It's difficult to make a family comedy these days; the producers of Roll Bounce have learned that the hard way. In this coming-of-age story set in the '70s, Bow Wow plays X, an all-American teenager who loves roller-skating, rides a newspaper route and is discovering the opposite sex. Comedy and sadness ensue as X and his friends start to frequent a skating rink on the rich side of town after their local rink closes.
Director Malcolm D. Lee previously helmed Undercover Brother, a sometimes funny, often raunchy dissertation on black and white stereotypes; the writer of Roll Bounce is Norman Vance Jr., who has done a countless number of scripts for pedestrian sitcoms like Girlfriends and Moesha, not to mention the excellently original movie Beauty Shop. Then, there is the cast: from bad rapper and mediocre-at-best actor Bow Wow to cameos by Mike Epps and Nick Cannon.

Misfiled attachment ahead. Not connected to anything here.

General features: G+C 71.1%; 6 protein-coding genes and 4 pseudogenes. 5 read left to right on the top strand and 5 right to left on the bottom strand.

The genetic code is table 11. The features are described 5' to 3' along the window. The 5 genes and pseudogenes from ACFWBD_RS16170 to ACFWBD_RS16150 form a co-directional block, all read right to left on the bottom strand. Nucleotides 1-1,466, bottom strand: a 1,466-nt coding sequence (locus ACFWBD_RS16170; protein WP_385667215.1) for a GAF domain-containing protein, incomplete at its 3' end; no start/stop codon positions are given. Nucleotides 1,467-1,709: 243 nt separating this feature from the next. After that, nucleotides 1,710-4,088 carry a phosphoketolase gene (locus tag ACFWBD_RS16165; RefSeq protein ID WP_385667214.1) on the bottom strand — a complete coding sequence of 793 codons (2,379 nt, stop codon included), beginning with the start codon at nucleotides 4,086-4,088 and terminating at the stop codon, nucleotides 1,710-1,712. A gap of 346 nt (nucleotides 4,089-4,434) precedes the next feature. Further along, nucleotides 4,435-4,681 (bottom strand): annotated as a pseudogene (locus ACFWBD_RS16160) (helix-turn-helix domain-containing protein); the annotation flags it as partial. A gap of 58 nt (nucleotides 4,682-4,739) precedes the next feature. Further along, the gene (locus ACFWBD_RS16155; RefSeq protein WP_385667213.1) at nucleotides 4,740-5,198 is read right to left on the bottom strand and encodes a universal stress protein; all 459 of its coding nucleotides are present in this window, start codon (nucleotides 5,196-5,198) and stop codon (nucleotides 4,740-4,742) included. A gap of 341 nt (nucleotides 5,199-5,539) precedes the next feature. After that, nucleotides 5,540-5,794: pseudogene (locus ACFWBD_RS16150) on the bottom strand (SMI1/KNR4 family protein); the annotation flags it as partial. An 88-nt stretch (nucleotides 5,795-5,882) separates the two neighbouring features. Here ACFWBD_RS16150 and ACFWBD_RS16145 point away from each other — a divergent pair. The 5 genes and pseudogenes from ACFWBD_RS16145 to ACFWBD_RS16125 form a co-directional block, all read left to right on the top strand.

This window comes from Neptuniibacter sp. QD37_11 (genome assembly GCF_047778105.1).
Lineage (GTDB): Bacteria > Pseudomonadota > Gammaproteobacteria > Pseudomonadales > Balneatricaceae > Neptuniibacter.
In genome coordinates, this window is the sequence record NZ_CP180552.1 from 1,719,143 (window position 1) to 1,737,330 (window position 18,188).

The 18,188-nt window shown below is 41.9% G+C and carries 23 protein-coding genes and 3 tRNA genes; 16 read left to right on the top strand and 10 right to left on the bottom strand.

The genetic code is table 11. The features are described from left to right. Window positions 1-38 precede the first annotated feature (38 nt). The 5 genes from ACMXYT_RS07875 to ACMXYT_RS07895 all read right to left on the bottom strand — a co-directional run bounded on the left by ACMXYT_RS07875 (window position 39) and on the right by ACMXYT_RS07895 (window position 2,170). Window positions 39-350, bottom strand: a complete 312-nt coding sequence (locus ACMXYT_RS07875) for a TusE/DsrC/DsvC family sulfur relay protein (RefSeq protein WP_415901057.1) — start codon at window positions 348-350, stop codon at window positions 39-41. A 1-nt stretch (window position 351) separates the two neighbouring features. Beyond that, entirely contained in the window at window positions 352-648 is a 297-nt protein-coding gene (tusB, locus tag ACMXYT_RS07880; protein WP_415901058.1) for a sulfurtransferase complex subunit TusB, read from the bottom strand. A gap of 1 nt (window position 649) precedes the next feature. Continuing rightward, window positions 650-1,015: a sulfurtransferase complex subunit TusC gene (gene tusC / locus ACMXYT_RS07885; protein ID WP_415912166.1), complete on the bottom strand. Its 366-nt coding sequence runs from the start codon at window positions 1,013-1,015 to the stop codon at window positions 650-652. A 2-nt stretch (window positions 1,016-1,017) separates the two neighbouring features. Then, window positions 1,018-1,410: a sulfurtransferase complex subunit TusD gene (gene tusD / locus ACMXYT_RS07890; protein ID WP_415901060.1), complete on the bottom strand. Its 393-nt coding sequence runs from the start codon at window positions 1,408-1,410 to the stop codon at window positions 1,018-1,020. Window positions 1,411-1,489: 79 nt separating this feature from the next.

The film fails as a comedy because there are not enough strong laughs, and the racial jokes are so numerous that they become abrasive. The tender scenes fail to connect with the viewer because the writing and acting are forced. The best aspect of Roll Bounce is musical -- the period songs (some remakes) are fun -- and the roller-skating choreography isn't too bad either.